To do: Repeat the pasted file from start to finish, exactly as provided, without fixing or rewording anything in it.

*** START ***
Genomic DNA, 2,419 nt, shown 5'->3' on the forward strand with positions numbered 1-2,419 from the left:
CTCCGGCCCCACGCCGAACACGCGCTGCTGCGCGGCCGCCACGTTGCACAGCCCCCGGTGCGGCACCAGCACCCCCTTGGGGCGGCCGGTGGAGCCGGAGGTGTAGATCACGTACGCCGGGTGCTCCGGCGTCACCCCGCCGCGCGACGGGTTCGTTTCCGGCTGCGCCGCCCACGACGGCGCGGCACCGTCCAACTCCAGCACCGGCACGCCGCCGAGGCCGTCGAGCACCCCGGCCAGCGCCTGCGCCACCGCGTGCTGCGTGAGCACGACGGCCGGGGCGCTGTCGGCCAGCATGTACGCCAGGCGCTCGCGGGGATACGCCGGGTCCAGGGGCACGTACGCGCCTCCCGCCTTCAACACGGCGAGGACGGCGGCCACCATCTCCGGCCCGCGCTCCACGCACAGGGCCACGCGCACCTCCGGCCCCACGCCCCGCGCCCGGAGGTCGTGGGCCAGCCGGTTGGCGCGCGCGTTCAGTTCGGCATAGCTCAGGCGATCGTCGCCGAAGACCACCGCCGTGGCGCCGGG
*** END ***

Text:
Genomic DNA, 2,419 nt, shown 5'->3' on the forward strand with positions numbered 1-2,419 from the left:
CTCCGGCCCCACGCCGAACACGCGCTGCTGCGCGGCCGCCACGTTGCACAGCCCCCGGTGCGGCACCAGCACCCCCTTGGGGCGGCCGGTGGAGCCGGAGGTGTAGATCACGTACGCCGGGTGCTCCGGCGTCACCCCGCCGCGCGACGGGTTCGTTTCCGGCTGCGCCGCCCACGACGGCGCGGCACCGTCCAACTCCAGCACCGGCACGCCGCCGAGGCCGTCGAGCACCCCGGCCAGCGCCTGCGCCACCGCGTGCTGCGTGAGCACGACGGCCGGGGCGCTGTCGGCCAGCATGTACGCCAGGCGCTCGCGGGGATACGCCGGGTCCAGGGGCACGTACGCGCCTCCCGCCTTCAACACGGCGAGGACGGCGGCCACCATCTCCGGCCCGCGCTCCACGCACAGGGCCACGCGCACCTCCGGCCCCACGCCCCGCGCCCGGAGGTCGTGGGCCAGCCGGTTGGCGCGCGCGTTCAGTTCGGCATAGCTCAGGCGATCGTCGCCGAAGACCACCGCCGTGGCGCCGGG